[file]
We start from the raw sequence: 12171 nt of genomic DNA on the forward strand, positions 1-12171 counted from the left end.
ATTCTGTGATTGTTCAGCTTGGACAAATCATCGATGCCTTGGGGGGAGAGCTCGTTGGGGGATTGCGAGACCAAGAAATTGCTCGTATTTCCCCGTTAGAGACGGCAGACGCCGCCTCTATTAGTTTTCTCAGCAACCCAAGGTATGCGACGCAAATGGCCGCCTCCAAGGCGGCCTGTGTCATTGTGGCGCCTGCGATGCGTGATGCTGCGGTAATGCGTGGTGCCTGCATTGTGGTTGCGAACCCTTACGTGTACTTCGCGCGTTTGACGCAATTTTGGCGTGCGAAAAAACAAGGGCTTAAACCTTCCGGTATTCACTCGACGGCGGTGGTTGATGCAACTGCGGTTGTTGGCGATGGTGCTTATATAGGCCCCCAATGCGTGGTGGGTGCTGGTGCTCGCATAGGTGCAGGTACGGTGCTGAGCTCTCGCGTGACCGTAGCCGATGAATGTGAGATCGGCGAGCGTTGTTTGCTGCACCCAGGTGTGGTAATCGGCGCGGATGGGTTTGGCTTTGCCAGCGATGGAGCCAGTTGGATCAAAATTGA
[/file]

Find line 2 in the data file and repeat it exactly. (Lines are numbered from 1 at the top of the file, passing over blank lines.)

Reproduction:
ATTCTGTGATTGTTCAGCTTGGACAAATCATCGATGCCTTGGGGGGAGAGCTCGTTGGGGGATTGCGAGACCAAGAAATTGCTCGTATTTCCCCGTTAGAGACGGCAGACGCCGCCTCTATTAGTTTTCTCAGCAACCCAAGGTATGCGACGCAAATGGCCGCCTCCAAGGCGGCCTGTGTCATTGTGGCGCCTGCGATGCGTGATGCTGCGGTAATGCGTGGTGCCTGCATTGTGGTTGCGAACCCTTACGTGTACTTCGCGCGTTTGACGCAATTTTGGCGTGCGAAAAAACAAGGGCTTAAACCTTCCGGTATTCACTCGACGGCGGTGGTTGATGCAACTGCGGTTGTTGGCGATGGTGCTTATATAGGCCCCCAATGCGTGGTGGGTGCTGGTGCTCGCATAGGTGCAGGTACGGTGCTGAGCTCTCGCGTGACCGTAGCCGATGAATGTGAGATCGGCGAGCGTTGTTTGCTGCACCCAGGTGTGGTAATCGGCGCGGATGGGTTTGGCTTTGCCAGCGATGGAGCCAGTTGGATCAAAATTGA